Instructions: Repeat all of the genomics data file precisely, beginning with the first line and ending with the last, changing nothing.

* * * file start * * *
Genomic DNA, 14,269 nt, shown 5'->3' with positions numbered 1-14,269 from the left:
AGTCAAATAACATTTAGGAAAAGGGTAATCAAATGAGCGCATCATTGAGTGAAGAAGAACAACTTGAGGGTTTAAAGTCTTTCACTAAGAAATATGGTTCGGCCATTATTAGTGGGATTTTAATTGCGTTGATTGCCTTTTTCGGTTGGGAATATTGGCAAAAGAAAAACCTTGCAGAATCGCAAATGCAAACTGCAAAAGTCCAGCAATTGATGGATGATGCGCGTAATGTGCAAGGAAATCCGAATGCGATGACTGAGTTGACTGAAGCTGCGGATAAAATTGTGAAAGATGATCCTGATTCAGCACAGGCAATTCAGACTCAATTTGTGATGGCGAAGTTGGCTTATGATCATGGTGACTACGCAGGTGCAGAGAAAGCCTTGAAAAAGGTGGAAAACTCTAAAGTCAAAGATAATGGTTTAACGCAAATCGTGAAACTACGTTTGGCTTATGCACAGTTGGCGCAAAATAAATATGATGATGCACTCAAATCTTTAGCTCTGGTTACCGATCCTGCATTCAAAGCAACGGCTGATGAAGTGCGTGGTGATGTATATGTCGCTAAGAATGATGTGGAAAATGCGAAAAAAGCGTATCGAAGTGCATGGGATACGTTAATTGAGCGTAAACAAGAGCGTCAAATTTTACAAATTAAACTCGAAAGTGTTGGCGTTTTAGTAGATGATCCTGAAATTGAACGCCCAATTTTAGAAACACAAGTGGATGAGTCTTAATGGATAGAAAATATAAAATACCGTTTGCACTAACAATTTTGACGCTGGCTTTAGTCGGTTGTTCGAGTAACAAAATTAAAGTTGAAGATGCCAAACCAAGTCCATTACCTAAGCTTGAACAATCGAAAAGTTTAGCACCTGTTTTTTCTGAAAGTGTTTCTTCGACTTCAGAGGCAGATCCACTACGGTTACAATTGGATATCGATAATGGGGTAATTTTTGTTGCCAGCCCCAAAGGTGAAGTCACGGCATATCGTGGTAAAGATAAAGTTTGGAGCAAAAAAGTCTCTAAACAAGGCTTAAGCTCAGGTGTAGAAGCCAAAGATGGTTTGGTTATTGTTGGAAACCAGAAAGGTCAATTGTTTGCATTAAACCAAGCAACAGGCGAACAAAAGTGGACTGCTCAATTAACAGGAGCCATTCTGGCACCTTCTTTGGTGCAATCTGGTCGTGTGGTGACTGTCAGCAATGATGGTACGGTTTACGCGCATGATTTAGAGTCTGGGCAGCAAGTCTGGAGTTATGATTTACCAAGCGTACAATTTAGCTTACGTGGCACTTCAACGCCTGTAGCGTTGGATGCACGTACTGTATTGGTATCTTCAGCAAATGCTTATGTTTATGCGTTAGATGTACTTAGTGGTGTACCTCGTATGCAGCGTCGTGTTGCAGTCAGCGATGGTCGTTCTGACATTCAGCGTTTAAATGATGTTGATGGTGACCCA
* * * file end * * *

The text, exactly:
Genomic DNA, 14,269 nt, shown 5'->3' with positions numbered 1-14,269 from the left:
AGTCAAATAACATTTAGGAAAAGGGTAATCAAATGAGCGCATCATTGAGTGAAGAAGAACAACTTGAGGGTTTAAAGTCTTTCACTAAGAAATATGGTTCGGCCATTATTAGTGGGATTTTAATTGCGTTGATTGCCTTTTTCGGTTGGGAATATTGGCAAAAGAAAAACCTTGCAGAATCGCAAATGCAAACTGCAAAAGTCCAGCAATTGATGGATGATGCGCGTAATGTGCAAGGAAATCCGAATGCGATGACTGAGTTGACTGAAGCTGCGGATAAAATTGTGAAAGATGATCCTGATTCAGCACAGGCAATTCAGACTCAATTTGTGATGGCGAAGTTGGCTTATGATCATGGTGACTACGCAGGTGCAGAGAAAGCCTTGAAAAAGGTGGAAAACTCTAAAGTCAAAGATAATGGTTTAACGCAAATCGTGAAACTACGTTTGGCTTATGCACAGTTGGCGCAAAATAAATATGATGATGCACTCAAATCTTTAGCTCTGGTTACCGATCCTGCATTCAAAGCAACGGCTGATGAAGTGCGTGGTGATGTATATGTCGCTAAGAATGATGTGGAAAATGCGAAAAAAGCGTATCGAAGTGCATGGGATACGTTAATTGAGCGTAAACAAGAGCGTCAAATTTTACAAATTAAACTCGAAAGTGTTGGCGTTTTAGTAGATGATCCTGAAATTGAACGCCCAATTTTAGAAACACAAGTGGATGAGTCTTAATGGATAGAAAATATAAAATACCGTTTGCACTAACAATTTTGACGCTGGCTTTAGTCGGTTGTTCGAGTAACAAAATTAAAGTTGAAGATGCCAAACCAAGTCCATTACCTAAGCTTGAACAATCGAAAAGTTTAGCACCTGTTTTTTCTGAAAGTGTTTCTTCGACTTCAGAGGCAGATCCACTACGGTTACAATTGGATATCGATAATGGGGTAATTTTTGTTGCCAGCCCCAAAGGTGAAGTCACGGCATATCGTGGTAAAGATAAAGTTTGGAGCAAAAAAGTCTCTAAACAAGGCTTAAGCTCAGGTGTAGAAGCCAAAGATGGTTTGGTTATTGTTGGAAACCAGAAAGGTCAATTGTTTGCATTAAACCAAGCAACAGGCGAACAAAAGTGGACTGCTCAATTAACAGGAGCCATTCTGGCACCTTCTTTGGTGCAATCTGGTCGTGTGGTGACTGTCAGCAATGATGGTACGGTTTACGCGCATGATTTAGAGTCTGGGCAGCAAGTCTGGAGTTATGATTTACCAAGCGTACAATTTAGCTTACGTGGCACTTCAACGCCTGTAGCGTTGGATGCACGTACTGTATTGGTATCTTCAGCAAATGCTTATGTTTATGCGTTAGATGTACTTAGTGGTGTACCTCGTATGCAGCGTCGTGTTGCAGTCAGCGATGGTCGTTCTGACATTCAGCGTTTAAATGATGTTGATGGTGACCCA